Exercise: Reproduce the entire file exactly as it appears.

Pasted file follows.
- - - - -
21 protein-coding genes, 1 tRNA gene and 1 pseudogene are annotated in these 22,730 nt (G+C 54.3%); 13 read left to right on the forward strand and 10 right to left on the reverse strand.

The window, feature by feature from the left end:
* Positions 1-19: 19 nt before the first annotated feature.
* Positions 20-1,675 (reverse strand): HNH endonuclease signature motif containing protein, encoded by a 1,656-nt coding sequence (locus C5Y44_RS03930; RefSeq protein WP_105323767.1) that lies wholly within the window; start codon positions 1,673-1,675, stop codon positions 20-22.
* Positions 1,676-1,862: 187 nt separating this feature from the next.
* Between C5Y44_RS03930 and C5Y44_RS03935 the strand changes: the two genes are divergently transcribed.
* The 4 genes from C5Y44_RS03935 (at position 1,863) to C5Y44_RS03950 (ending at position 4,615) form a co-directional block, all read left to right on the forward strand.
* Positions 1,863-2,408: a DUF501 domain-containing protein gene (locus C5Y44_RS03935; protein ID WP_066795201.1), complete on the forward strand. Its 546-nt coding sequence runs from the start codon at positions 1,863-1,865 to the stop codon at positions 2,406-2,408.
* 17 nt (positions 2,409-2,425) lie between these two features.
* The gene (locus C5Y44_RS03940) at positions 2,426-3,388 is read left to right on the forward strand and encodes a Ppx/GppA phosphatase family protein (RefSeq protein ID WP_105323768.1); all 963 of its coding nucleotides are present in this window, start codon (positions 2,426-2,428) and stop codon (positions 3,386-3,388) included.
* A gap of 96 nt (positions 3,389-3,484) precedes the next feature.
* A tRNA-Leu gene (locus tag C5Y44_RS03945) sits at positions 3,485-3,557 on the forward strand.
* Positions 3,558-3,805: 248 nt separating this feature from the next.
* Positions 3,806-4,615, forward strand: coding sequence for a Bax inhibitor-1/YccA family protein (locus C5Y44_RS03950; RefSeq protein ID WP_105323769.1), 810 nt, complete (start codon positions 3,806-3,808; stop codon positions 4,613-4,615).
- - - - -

21 protein-coding genes, 1 tRNA gene and 1 pseudogene are annotated in these 22,730 nt (G+C 54.3%); 13 read left to right on the forward strand and 10 right to left on the reverse strand.

The window, feature by feature from the left end:
* Positions 1-19: 19 nt before the first annotated feature.
* Positions 20-1,675 (reverse strand): HNH endonuclease signature motif containing protein, encoded by a 1,656-nt coding sequence (locus C5Y44_RS03930; RefSeq protein WP_105323767.1) that lies wholly within the window; start codon positions 1,673-1,675, stop codon positions 20-22.
* Positions 1,676-1,862: 187 nt separating this feature from the next.
* Between C5Y44_RS03930 and C5Y44_RS03935 the strand changes: the two genes are divergently transcribed.
* The 4 genes from C5Y44_RS03935 (at position 1,863) to C5Y44_RS03950 (ending at position 4,615) form a co-directional block, all read left to right on the forward strand.
* Positions 1,863-2,408: a DUF501 domain-containing protein gene (locus C5Y44_RS03935; protein ID WP_066795201.1), complete on the forward strand. Its 546-nt coding sequence runs from the start codon at positions 1,863-1,865 to the stop codon at positions 2,406-2,408.
* 17 nt (positions 2,409-2,425) lie between these two features.
* The gene (locus C5Y44_RS03940) at positions 2,426-3,388 is read left to right on the forward strand and encodes a Ppx/GppA phosphatase family protein (RefSeq protein ID WP_105323768.1); all 963 of its coding nucleotides are present in this window, start codon (positions 2,426-2,428) and stop codon (positions 3,386-3,388) included.
* A gap of 96 nt (positions 3,389-3,484) precedes the next feature.
* A tRNA-Leu gene (locus tag C5Y44_RS03945) sits at positions 3,485-3,557 on the forward strand.
* Positions 3,558-3,805: 248 nt separating this feature from the next.
* Positions 3,806-4,615, forward strand: coding sequence for a Bax inhibitor-1/YccA family protein (locus C5Y44_RS03950; RefSeq protein ID WP_105323769.1), 810 nt, complete (start codon positions 3,806-3,808; stop codon positions 4,613-4,615).